Flexible retirement income is often referred to as pension drawdown, or flexi-access drawdown, and is a way of taking money out of your personal pension to live on in retirement. It can give you more flexibility over how and when you receive your pension. You can take up to 25% of your pension as a tax-free lump sum.
Flexi-access drawdown (FAD) replaced the capped and flexible drawdown options for individuals setting up a new drawdown plan after 5 April 2015. It also replaced any existing flexible drawdown plans at 6 April 2015.
Beneficiary flexi-access drawdown (BFAD) allows individuals to pass on pension benefits in a manner where the beneficiaries have immediate access to the funds after death, while retaining some of the main advantages of being within a pension arrangement. This includes tax-free growth and favourable Inheritance Tax treatment.
What this means is that you can leave your personal pension to your loved ones who can then step into your shoes and treat the pension as their own.
The rules for who can receive pension funds as a BFAD arrangement are quite complex though. Additionally, the option to “nominate” non-dependants means that expression of wish forms need to be regularly reviewed and updated where required.
Beneficiary flexi-access drawdown is also confusingly known as nominee and successor flexi-access drawdown.
So-called retirement freedom introduced in 2015 the concept of nominee and successor flexi-access drawdown.
What are nominee and successor flexi-access drawdown?
Only a dependant of the member could receive a drawdown pension on the member’s death before 6 April 2015. Now a nominee or nominees of the member can also receive a drawdown pension. This is called nominee flexi-access drawdown.
On the dependant’s or nominee’s death, a successor or successors can then take a drawdown pension. This is called successor flexi-access drawdown.
Who is a nominee and a successor?
A nominee is an individual nominated by the member or the scheme administrator who is not a dependant. The scheme administrator can only nominate an individual where there is no surviving dependant, individual or charity nominated by the member.
A successor is an individual nominated by a dependant, nominee or successor of the member, or by the scheme administrator. The scheme administrator can only nominate an individual where there is no surviving individual or charity nominated by the beneficiary.
Why is it important for a member to nominate a beneficiary?
A dependant or named beneficiary can choose to take their benefits as a lump sum, an annuity or as nominee or successor flexi-access drawdown. The scheme administrator can only nominate a beneficiary to receive flexi-access drawdown where there is no surviving dependant or named beneficiary. If there is a surviving dependant or member nominee, the scheme administrator wouldn’t be able to pay flexi-access drawdown to anyone else; only lump sums can be paid.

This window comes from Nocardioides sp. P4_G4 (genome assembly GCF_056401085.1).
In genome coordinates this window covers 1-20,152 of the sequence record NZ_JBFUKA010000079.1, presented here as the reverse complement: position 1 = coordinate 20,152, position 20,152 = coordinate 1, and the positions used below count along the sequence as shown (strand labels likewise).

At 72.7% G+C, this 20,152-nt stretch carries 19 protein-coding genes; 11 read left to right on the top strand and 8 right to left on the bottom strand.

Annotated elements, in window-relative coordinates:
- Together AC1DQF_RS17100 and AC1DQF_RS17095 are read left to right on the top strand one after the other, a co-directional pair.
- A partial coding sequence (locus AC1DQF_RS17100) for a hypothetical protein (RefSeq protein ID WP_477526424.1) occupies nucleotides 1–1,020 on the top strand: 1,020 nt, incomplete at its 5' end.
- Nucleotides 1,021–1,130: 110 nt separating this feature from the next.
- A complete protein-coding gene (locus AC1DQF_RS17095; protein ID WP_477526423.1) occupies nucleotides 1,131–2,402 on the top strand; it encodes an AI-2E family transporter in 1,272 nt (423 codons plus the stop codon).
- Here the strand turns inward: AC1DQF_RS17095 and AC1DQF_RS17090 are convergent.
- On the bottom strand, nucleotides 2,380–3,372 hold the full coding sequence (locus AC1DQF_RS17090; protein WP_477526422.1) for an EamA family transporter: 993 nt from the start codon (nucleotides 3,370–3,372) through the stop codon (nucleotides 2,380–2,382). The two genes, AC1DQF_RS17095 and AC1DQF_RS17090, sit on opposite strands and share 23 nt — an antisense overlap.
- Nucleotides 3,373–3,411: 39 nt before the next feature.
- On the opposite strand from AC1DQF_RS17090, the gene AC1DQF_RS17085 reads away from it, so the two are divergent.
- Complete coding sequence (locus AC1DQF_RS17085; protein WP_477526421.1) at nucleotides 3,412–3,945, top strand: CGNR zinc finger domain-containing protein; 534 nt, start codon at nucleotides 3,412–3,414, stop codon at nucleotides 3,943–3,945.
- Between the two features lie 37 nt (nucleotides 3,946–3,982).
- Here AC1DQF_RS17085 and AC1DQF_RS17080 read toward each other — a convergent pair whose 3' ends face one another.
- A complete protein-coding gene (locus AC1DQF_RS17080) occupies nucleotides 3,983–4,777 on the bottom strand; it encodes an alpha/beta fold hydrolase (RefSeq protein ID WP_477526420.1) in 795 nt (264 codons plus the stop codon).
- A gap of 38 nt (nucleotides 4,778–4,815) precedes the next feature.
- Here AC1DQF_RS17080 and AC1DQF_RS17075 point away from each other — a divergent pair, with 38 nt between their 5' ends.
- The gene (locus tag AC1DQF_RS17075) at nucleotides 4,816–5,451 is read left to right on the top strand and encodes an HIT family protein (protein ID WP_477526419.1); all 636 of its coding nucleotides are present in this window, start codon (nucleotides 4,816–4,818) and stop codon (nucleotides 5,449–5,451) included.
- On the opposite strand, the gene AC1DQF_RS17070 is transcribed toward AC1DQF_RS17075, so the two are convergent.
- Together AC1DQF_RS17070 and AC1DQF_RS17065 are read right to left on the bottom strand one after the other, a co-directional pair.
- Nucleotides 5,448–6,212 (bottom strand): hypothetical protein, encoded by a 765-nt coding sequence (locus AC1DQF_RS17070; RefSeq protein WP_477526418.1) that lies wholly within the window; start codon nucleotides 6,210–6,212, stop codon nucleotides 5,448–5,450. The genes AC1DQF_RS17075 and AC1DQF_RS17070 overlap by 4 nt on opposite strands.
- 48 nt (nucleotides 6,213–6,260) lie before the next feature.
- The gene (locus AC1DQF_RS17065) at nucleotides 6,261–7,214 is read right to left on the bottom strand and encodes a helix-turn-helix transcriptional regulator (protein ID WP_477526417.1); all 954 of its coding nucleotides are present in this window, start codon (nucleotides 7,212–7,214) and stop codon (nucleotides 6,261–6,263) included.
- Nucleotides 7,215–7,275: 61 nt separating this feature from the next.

Apart from being good practice, it is imperative that a member nominates and keeps their nominated beneficiaries up to date if they want them to have access to all death benefit options available under the scheme including flexi-access drawdown. This is accomplished by simply completing a one-page death benefits nomination form.
How do nominee and successor flexi-access drawdown operate?
Nominee and successor flexi-access drawdown operate in an identical manner to dependant’s flexi-access drawdown. In particular:
- No tax-free cash is available on establishing the nominee or successor flexi-access drawdown plan.
- No contributions can be paid to the flexi-access drawdown plan.
- Income payments to the nominee or successor are paid tax-free if the predecessor died before age 75. Otherwise, income payments are taxed at their marginal tax rate.
- The Money Purchase Annual Allowance (reduced annual allowance) does not apply to the nominee or successor in respect of taking income from the flexi-access drawdown plan.
What are the attractions of nominee and successor flexi-access drawdown?
The retirement freedoms have changed general thinking towards pensions. Nominee and successor drawdown are seen as an attractive means of:
- Passing down wealth through family generations under a pension wrapper. Some people have referred to this as ‘family pensions’.
- Retaining monies under a tax-advantaged environment until such time they are needed by the nominee or successor. Or if they are not needed, they can be passed down to the next generation on the nominee or successor’s death.
- Providing a flexible income to the nominee or successor as and when they need it. If their predecessor died before age 75, income payments are made tax-free. If a lump sum or annuity was chosen, these also would be free of income tax if the predecessor died before age 75.
So successor or beneficiary flexi-access drawdown is a wonderful way to gift your personal pension to your family and/or nominated beneficiary free of Inheritance Tax. You know it makes sense.*
The value of your investments can go down as well as up, so you could get back less than you invested. Past performance is not a reliable indicator of future performance.
The contents of this blog are for information purposes only and do not constitute individual advice. You should always seek professional advice from a specialist. All information is based on our current understanding of taxation, legislation, regulations and case law in the current tax year. Any levels and bases of relief from taxation are subject to change. Tax treatment is based on individual circumstances and may be subject to change in the future. This blog is based on my own observations and opinions.